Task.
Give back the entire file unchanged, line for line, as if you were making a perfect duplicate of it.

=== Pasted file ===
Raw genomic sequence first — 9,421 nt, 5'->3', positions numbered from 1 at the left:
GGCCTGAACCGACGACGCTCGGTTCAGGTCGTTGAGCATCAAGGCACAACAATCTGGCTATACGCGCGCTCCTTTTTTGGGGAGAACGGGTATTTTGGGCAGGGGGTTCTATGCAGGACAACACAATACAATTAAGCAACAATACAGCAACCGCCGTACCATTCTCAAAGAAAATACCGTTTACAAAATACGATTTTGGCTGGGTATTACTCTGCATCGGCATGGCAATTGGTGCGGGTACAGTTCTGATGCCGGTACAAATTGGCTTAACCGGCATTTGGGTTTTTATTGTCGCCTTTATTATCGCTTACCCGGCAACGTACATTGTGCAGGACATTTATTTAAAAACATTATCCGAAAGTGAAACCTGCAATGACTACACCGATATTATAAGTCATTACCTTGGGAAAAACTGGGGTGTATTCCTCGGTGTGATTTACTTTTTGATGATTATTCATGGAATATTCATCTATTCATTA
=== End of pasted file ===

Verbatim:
Raw genomic sequence first — 9,421 nt, 5'->3', positions numbered from 1 at the left:
GGCCTGAACCGACGACGCTCGGTTCAGGTCGTTGAGCATCAAGGCACAACAATCTGGCTATACGCGCGCTCCTTTTTTGGGGAGAACGGGTATTTTGGGCAGGGGGTTCTATGCAGGACAACACAATACAATTAAGCAACAATACAGCAACCGCCGTACCATTCTCAAAGAAAATACCGTTTACAAAATACGATTTTGGCTGGGTATTACTCTGCATCGGCATGGCAATTGGTGCGGGTACAGTTCTGATGCCGGTACAAATTGGCTTAACCGGCATTTGGGTTTTTATTGTCGCCTTTATTATCGCTTACCCGGCAACGTACATTGTGCAGGACATTTATTTAAAAACATTATCCGAAAGTGAAACCTGCAATGACTACACCGATATTATAAGTCATTACCTTGGGAAAAACTGGGGTGTATTCCTCGGTGTGATTTACTTTTTGATGATTATTCATGGAATATTCATCTATTCATTA